How do you know if your teen is struggling with depression? How do parents handle teen depression?
Teen depression has doubled since 2020 according to studies. The pressure which society has placed on today’s teens to fit in is one that can cause a child to withdraw and have feelings of low self worth. With the rise of social media and the constant need to keep-up with likes and followers can be overwhelming to a young person.
Signs of teenage depression:
- Loss of appetite (changing eating habits)
- Suicidal thoughts, self harm
- Change of peer group
- Isolation, withdrawing from family and friends
- Loss of interest in favorite things
- School refusal, failing academically
- Anger outbursts, rage
- Mood swings (abnormal)
- Substance use (vaping)
- Internet addiction (especially social media)
When a teen, as well as an adult, feels confident within themselves, they don’t feel the need to prove themselves to others. They are happy and content with who they are and where they are going in life. However, we have found some teens lack this self esteem and confidence, which leads them to feel sad and rejected. This may lead to teen depression.
Most parents don’t recognize this immediately. The teen is trying to be someone they are not and within time you are dealing with a child who is masking their feelings and escalating out of control. Most times, a local adolescent therapist can help your family diagnose what is causing these feelings of despair.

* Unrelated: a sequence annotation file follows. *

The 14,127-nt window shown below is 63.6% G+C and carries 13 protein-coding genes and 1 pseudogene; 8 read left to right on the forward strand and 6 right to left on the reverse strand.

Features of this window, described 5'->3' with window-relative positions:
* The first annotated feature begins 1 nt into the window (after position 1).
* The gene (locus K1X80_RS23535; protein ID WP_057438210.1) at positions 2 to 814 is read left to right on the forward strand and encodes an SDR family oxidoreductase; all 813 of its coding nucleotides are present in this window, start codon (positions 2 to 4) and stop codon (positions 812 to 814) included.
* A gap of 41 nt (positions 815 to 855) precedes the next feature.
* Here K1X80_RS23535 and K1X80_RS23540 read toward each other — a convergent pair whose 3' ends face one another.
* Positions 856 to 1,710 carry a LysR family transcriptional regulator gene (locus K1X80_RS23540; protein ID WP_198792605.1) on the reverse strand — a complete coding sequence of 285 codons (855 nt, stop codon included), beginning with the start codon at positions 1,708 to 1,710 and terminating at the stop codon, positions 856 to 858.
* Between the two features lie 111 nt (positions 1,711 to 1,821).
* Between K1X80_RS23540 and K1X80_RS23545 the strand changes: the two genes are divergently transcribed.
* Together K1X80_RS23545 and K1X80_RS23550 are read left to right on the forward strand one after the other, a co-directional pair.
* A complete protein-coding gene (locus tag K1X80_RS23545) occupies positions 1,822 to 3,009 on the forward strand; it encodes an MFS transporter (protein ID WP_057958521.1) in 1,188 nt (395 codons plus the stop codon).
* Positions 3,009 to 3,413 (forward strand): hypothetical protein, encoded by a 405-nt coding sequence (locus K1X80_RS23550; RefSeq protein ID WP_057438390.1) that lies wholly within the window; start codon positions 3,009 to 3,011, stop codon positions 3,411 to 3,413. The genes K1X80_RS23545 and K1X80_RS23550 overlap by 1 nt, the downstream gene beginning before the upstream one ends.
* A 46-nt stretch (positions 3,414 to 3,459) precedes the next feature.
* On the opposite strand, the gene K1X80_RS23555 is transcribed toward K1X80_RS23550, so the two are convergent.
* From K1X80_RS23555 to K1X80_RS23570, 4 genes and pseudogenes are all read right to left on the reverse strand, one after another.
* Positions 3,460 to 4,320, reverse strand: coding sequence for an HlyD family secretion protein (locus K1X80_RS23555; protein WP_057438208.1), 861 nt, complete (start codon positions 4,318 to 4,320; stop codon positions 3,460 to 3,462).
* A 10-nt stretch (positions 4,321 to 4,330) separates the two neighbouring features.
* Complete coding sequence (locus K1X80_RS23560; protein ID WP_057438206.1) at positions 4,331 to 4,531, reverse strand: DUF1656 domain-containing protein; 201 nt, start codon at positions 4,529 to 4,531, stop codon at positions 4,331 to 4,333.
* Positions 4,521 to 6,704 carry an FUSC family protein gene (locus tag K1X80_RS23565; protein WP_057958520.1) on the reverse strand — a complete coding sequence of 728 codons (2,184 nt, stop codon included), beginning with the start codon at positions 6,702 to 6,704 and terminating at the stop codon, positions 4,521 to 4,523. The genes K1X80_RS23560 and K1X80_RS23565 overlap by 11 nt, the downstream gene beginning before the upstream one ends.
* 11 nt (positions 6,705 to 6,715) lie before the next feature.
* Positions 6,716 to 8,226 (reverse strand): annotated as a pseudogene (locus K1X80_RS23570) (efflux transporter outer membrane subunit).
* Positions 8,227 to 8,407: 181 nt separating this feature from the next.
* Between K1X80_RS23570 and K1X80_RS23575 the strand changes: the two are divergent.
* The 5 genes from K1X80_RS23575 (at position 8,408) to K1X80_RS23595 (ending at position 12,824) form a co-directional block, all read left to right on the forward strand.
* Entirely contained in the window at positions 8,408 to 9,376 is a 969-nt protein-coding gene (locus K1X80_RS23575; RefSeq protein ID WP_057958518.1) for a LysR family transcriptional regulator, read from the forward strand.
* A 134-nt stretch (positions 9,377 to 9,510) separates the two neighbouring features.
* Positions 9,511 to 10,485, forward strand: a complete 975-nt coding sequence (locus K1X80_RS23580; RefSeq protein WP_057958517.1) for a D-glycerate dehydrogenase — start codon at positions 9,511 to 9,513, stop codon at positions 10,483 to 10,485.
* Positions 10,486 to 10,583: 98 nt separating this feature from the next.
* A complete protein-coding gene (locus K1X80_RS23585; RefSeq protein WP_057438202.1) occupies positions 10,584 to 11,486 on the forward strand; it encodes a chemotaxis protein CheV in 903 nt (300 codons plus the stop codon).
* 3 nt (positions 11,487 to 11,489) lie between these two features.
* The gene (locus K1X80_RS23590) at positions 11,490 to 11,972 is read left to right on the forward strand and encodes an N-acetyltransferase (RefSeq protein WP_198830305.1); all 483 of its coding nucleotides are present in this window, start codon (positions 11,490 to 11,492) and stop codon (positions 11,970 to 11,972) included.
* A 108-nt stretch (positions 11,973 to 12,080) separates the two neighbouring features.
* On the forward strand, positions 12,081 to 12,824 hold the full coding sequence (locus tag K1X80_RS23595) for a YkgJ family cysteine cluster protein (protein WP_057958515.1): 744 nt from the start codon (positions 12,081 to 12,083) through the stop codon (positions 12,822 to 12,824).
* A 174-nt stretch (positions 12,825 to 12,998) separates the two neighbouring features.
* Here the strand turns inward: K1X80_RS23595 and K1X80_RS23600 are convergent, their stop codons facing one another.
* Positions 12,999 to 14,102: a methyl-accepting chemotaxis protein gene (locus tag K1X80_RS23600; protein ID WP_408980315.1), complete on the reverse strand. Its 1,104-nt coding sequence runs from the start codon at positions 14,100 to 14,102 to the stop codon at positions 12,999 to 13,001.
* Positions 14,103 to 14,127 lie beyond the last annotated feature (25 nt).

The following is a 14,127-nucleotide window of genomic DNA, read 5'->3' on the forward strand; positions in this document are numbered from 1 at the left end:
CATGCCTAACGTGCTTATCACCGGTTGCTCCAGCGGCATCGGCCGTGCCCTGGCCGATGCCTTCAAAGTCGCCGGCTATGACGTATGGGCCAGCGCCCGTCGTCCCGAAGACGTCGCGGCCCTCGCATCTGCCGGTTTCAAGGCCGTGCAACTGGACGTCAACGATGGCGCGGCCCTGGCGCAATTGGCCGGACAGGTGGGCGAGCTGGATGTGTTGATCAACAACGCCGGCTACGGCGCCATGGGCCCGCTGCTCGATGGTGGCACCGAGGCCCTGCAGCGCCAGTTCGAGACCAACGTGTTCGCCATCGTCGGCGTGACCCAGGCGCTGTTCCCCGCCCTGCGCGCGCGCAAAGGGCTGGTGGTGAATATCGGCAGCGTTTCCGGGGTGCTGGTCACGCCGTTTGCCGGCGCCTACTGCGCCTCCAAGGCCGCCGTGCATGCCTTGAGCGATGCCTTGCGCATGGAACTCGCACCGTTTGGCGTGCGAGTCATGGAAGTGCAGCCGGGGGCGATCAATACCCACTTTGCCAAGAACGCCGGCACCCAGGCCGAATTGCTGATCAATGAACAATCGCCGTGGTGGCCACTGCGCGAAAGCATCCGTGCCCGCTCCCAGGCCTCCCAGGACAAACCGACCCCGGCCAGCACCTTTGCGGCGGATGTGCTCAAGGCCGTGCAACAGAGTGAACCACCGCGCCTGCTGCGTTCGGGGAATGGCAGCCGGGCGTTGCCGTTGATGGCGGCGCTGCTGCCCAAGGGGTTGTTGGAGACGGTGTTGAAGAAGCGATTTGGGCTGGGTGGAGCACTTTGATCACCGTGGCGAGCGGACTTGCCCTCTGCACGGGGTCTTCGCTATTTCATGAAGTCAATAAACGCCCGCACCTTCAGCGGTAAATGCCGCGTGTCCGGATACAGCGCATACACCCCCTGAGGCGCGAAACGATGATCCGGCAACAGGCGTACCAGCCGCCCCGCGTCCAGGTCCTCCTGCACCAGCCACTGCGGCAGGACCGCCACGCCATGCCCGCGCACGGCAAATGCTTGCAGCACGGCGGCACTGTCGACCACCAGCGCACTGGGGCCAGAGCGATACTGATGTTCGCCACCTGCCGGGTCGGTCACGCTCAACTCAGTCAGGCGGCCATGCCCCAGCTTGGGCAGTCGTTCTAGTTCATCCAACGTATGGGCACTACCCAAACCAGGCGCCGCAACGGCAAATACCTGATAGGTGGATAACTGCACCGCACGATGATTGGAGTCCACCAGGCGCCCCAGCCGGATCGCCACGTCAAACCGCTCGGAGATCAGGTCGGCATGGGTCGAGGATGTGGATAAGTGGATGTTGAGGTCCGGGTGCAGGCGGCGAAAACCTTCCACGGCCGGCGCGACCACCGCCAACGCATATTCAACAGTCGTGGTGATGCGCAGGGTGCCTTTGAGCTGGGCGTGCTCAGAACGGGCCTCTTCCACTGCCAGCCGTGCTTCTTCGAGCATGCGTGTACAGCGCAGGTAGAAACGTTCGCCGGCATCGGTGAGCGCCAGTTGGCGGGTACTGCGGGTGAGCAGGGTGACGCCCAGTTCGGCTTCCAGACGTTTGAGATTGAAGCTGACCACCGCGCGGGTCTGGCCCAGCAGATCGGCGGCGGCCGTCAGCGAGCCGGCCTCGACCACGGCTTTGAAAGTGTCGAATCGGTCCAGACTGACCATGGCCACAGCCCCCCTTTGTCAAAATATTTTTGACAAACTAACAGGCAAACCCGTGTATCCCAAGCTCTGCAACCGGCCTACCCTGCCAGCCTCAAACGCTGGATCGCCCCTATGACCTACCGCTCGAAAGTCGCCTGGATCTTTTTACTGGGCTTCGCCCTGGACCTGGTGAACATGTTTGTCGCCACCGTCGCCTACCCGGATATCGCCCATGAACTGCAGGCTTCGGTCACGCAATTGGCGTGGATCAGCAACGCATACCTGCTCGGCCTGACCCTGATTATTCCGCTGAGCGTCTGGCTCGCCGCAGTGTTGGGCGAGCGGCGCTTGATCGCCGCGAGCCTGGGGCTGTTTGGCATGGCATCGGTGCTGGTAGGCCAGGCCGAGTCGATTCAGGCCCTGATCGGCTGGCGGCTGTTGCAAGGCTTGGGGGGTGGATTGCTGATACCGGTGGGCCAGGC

In some cases, it may be clinical depression which can be treated with medications. However, many times, as with adults, teens feel they are not adequate and cannot keep up with their peers. This can cause their feelings of depression to manifest as negative behavior.
Residential placement can allow your child to open up and start to internalize on what and how they are feeling. If you suspect your teen is suffering with depression, opening the lines of communication is important if possible.
If your teen has become withdrawn, not participating in activities and spending a lot of time alone, it may be time to seek outside help.
Exhausting all of your local resources is the first step in finding the right therapist for your teen. Sometimes seeing a local professional on a weekly basis is simply not enough for them to get through their pain.
Their depression is very real and is something that should be addressed immediately. These kids are only human and today’s life is not easy for adolescents. Especially in schools today, there is the desire of some teens to be in the “cool” peer group. This “cool” peer group is not always the best selection of friends.
Contact us today for a free consultation – learn more about therapeutic boarding schools specializing in helping teen depression.